Stratfor's Fourth-Quarter Forecast highlighted that, in the face of U.S. pressure on automotive exports, Japan could explore trade talks with Washington. Moreover, the forecast further asserted that Japan — which recently lowered trade barriers elsewhere — would leverage its long-standing manufacturing presence in the United States.
Japan and the United States are a step closer to achieving direct, bilateral negotiations on a trade agreement. Following a meeting with Japanese Prime Minister Shinzo Abe on Sept. 26 on the sidelines of the U.N. General Assembly, U.S. President Donald Trump announced that the two countries have agreed to begin trade negotiations. He did not, however, give specifics.
The White House released a joint statement saying that the two countries will enter talks for a U.S.-Japan trade agreement after appropriate domestic procedures are carried out. Such talks are intended to give way to discussions on trade and investment, with an eye toward early results. The statement further indicated that while such discussions are underway, neither country will enact trade measures against the other but will instead seek to solve tariff-related issues.
Why It Matters
Trade talks between Japan and the United States are nothing new, but Tokyo has long resisted entering discussions about a free trade agreement. This appears to have changed. While initial reports indicated that the talks will largely focus on the narrow issue of automotive trade, the White House statement suggests that Tokyo has acquiesced to Washington's demands to at least explore a bilateral trade deal. Japan has long been a major target in the White House's efforts to lower the U.S. trade deficit and revitalize domestic manufacturing. However, Japan has instead pushed for the United States to join the multilateral Comprehensive and Progressive Trans-Pacific Partnership (CPTPP), which grew out of the ashes of the Trans-Pacific Partnership (TPP) that Trump withdrew from.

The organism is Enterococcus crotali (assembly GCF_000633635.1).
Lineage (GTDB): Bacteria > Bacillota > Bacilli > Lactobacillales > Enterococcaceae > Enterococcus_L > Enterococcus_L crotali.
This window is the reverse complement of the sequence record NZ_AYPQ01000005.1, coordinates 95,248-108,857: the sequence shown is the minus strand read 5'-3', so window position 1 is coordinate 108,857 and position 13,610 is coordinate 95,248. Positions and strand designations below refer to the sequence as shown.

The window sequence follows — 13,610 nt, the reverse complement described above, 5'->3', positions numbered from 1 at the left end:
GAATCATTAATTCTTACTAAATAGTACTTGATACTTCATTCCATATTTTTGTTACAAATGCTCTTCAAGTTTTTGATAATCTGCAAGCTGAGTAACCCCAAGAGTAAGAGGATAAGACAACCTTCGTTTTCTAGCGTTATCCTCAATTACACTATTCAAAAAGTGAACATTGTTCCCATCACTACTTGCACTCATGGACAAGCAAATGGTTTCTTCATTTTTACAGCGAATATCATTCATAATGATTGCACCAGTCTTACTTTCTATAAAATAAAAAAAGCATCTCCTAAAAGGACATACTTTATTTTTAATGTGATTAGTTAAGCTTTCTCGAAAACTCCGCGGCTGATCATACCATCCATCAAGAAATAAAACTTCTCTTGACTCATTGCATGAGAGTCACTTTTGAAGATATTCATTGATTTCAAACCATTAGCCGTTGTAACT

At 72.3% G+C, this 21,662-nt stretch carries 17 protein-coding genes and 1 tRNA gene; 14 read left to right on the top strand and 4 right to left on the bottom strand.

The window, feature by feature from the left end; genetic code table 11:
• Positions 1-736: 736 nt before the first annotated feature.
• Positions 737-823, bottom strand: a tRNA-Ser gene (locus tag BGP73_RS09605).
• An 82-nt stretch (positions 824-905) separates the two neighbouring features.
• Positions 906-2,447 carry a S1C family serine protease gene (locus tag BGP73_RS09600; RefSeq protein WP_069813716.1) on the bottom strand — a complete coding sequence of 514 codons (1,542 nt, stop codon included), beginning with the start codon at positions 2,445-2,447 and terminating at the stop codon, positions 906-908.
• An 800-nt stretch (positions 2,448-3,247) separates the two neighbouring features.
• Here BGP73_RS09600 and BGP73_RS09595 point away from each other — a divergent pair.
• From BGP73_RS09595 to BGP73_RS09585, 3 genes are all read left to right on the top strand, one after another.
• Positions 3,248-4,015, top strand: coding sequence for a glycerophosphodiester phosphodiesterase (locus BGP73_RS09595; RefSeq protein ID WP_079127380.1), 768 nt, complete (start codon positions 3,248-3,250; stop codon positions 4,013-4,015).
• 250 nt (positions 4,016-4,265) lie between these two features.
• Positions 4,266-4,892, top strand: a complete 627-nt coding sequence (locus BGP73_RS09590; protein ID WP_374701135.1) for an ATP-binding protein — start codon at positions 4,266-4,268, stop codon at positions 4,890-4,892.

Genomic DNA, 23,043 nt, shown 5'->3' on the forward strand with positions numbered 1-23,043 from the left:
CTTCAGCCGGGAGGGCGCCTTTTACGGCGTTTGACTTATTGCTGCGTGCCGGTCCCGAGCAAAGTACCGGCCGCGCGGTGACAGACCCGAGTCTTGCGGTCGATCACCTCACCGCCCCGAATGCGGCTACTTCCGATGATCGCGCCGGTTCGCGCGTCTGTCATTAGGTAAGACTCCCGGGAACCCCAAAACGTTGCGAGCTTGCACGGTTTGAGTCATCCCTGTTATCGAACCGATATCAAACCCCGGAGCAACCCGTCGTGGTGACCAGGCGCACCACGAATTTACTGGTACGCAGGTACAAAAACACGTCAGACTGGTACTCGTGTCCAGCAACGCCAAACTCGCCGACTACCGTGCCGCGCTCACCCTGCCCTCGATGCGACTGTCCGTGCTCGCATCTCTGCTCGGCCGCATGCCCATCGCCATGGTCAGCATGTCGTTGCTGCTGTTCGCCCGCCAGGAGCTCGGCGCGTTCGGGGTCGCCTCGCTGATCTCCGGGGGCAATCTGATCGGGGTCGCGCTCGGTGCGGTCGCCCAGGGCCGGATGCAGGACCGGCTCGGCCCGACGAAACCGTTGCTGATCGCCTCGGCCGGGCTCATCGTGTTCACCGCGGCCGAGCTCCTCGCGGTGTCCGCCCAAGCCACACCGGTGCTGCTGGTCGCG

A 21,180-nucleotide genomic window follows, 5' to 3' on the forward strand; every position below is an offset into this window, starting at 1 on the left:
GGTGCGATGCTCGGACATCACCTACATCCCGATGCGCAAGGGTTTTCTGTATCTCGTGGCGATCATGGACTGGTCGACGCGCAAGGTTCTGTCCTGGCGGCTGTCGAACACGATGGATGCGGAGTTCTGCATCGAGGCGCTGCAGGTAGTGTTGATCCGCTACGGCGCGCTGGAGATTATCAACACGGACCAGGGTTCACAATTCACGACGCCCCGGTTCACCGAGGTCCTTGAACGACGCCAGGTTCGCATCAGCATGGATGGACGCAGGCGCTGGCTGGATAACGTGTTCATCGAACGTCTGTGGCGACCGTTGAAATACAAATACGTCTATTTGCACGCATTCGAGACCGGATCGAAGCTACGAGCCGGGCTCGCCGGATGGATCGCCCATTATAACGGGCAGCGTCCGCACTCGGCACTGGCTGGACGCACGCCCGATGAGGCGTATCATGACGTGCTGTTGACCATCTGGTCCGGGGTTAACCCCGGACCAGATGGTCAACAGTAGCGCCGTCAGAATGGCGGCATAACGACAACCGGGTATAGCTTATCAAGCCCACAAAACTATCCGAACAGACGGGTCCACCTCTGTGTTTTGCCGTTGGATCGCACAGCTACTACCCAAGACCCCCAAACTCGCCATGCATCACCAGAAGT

Wherever negotiations lead, Abe's recent success in winning a third term as prime minister will give him free reign in talks with his country's longtime ally.
Yet Japan will still be cautious when it comes to bilateral talks with the United States. Tokyo's willingness to negotiate is in part a response to U.S. threats to impose section 232 25 percent tariffs on automotive imports. By entering into talks, Japan could avoid being hit with U.S. automotive tariffs or, at the very least, delay their implementation — a strategy the European Union has also pursued.
All of the United States' trade partners have been working to avoid being hit by the looming U.S. tariffs on automobiles. The results have been mixed. Canada has yet to make leeway while Mexico, despite failing to secure an exemption, made a side agreement on automobile quotas. Meanwhile, South Korea signed a revised version of the U.S.-Korea Free Trade Deal (KORUS) on Sept. 24 but doesn't appear to have secured an exemption.
Washington is likely to push Tokyo hard, mainly because vehicles and parts account for three-quarters of the United States' overall trade deficit with Japan. Still, Japan will be able to tout its massive manufacturing presence in the U.S. while maintaining insulation thanks to recent successes in lowering trade barriers with the European Union, China and other members of the CPTPP. And on agriculture, where talks will likely focus on non-tariff barriers, Japan has already managed to gain greater leeway because it weakened the agricultural lobby's influence before signing the TPP. But wherever negotiations lead, Abe's recent success in winning a third term as prime minister will give him free reign in talks with his country's longtime ally.